OktubreFest Meets OktoberForest
Celebrating OktoberForest in Minnesota
Nestled in an unassuming corner of the Harrison neighborhood in north Minneapolis, La Doña Cerveceria specializes in craft beer that blends the best of Latin and Northern flavors.
La Doña is out to make a splash in the Twin Cities market as arguably the most diverse brewery this side of the Mississippi. Opened in the fall of 2018, La Doña has carved out a unique space in Minnesota's craft beer scene that we didn’t even know it needed—making an important cultural and economic contribution to Minneapolis' north side, an area that for too long has seen little economic development or investment.
nature.org: Tell us a little detail about your brewery and history.
La Doña is unique because we are Minnesota’s first Latino-influenced craft brewery (my family is from Uruguay). I started getting into brewing after returning home from the Marine Corps and started noticing a lack of Latinx flavors and representation in the local craft brew scene, so I decided to do something about it. At first it was just brewing and selling bottled beer under contract, but eventually I was able to open the taproom in 2018.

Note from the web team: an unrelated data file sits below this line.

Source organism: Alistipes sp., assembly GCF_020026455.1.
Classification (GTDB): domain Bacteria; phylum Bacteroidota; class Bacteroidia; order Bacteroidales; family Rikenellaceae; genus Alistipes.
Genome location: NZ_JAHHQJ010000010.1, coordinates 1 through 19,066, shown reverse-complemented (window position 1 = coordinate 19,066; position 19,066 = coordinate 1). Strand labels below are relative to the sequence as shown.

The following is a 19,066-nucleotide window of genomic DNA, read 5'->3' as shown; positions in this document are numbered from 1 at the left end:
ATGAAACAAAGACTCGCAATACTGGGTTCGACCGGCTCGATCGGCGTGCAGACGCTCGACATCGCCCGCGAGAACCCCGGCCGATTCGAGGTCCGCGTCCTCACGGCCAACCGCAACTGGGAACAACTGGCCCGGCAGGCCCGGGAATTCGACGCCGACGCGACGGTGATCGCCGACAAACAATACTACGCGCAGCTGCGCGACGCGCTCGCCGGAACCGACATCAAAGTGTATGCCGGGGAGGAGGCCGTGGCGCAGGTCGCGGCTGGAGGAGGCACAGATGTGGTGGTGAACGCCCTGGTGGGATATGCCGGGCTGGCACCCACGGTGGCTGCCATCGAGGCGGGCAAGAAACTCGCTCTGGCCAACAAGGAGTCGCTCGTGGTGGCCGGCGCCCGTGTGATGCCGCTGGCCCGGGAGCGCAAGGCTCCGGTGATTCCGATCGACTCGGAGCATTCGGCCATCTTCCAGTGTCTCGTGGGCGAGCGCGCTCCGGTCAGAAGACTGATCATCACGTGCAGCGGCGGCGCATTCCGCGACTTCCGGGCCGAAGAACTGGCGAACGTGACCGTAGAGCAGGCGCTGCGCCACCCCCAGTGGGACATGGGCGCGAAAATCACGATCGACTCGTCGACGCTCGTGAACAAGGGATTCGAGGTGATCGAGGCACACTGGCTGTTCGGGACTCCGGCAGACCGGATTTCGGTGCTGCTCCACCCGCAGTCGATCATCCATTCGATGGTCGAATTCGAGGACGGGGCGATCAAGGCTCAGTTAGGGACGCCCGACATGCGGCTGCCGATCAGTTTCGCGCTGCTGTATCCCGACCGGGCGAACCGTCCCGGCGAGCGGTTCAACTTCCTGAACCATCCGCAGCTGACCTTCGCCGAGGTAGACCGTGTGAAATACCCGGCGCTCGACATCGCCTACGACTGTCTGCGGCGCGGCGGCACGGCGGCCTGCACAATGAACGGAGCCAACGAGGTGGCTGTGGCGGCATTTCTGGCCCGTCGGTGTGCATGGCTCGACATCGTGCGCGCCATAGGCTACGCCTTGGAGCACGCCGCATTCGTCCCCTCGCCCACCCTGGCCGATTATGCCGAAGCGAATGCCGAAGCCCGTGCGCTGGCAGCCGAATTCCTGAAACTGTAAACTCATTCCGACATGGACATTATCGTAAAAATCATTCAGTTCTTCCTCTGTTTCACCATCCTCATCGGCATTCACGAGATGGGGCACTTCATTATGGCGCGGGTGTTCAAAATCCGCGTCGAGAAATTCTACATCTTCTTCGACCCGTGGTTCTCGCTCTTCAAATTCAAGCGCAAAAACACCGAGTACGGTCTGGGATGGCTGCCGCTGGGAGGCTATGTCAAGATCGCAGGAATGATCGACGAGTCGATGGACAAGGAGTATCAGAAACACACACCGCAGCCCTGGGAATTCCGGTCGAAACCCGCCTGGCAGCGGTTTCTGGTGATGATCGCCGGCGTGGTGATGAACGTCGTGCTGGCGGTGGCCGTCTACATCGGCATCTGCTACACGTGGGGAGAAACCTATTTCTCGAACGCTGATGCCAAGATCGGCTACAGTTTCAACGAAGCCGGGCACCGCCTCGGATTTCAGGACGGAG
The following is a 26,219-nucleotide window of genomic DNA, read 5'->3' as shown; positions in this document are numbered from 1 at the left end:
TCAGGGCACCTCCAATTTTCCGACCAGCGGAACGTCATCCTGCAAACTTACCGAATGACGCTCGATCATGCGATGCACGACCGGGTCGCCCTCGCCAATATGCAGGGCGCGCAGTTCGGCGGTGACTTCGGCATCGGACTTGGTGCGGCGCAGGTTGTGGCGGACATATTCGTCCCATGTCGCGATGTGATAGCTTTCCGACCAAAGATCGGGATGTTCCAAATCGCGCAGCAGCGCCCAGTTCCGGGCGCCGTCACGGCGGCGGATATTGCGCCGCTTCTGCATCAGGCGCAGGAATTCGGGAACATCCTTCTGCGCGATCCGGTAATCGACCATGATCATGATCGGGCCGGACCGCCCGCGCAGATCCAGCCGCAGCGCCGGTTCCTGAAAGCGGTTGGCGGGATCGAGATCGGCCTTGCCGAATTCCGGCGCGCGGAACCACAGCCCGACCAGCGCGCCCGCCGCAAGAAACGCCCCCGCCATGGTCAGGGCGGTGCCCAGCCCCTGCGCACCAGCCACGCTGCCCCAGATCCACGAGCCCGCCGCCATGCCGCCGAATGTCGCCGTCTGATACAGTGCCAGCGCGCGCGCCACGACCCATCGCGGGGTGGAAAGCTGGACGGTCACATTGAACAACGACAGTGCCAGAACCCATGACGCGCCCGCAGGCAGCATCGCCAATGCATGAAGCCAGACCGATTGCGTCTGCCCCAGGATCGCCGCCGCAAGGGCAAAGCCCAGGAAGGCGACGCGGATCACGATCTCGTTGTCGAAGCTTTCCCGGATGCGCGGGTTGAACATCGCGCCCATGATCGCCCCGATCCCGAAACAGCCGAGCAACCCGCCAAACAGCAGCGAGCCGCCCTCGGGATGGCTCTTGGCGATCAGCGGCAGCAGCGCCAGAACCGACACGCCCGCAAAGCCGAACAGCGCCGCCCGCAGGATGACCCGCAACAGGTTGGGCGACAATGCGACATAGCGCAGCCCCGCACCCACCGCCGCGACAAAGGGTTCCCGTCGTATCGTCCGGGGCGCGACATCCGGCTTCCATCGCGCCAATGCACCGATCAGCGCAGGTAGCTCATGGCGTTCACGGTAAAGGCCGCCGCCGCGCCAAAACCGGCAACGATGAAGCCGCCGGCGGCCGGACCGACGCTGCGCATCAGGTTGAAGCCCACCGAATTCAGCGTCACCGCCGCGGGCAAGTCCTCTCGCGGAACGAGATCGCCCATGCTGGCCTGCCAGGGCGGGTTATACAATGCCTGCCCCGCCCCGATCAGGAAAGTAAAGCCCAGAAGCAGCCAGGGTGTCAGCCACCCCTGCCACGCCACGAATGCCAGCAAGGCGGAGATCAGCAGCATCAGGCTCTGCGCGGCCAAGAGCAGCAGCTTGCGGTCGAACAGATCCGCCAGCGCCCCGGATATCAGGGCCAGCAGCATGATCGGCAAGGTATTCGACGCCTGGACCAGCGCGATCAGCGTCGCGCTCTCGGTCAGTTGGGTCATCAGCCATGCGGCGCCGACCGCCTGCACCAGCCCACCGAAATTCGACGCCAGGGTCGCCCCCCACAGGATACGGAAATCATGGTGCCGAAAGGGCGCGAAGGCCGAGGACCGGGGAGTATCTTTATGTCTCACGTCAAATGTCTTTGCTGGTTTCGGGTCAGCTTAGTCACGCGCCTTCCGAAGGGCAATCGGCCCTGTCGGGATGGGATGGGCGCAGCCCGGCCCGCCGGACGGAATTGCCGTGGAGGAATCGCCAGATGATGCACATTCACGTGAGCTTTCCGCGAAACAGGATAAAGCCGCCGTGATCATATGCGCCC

nature.org: Why do forests matter to brewers like you? How do you draw the connection between healthy forests and great beer?
Healthy forests are important because its important to keep the entire environment working together, and forests are a big part of that. The more forests there are, the better crops we have, the better grains and hops we can grow, and the better water quality we end up with. It’s all connected, and it’s all important to making great beer.
nature.org: Where does your brewery get the water you use to make beer?
Our water comes straight from the Minneapolis city tap, which actually comes from the Mississippi River. I’m a fan—the river is beautiful, it’s a big part of Minnesota’s story and the nation’s infrastructure. It also makes for really good beer.
nature.org: Do your operations include any sustainable practices?
We try to limit our water consumption by recycling water that we use for cooling. We use tap water to cool the wort down as it goes into the fermenter, and rather than putting that down the drain, we put it into our hot liquor tank and then use for brewing our next batch. We also give all of our spent grain to a farmer in Mankato, which they then use for livestock feed.
nature.org: On a personal note, why do you support forests?
I’m a big outdoor recreation advocate. I spent three years leading trips in different wilderness areas and national parks across the country, so I’ve really come to value the natural world. Forests are an important part of nature that should be kept intact and healthy, because we all need them.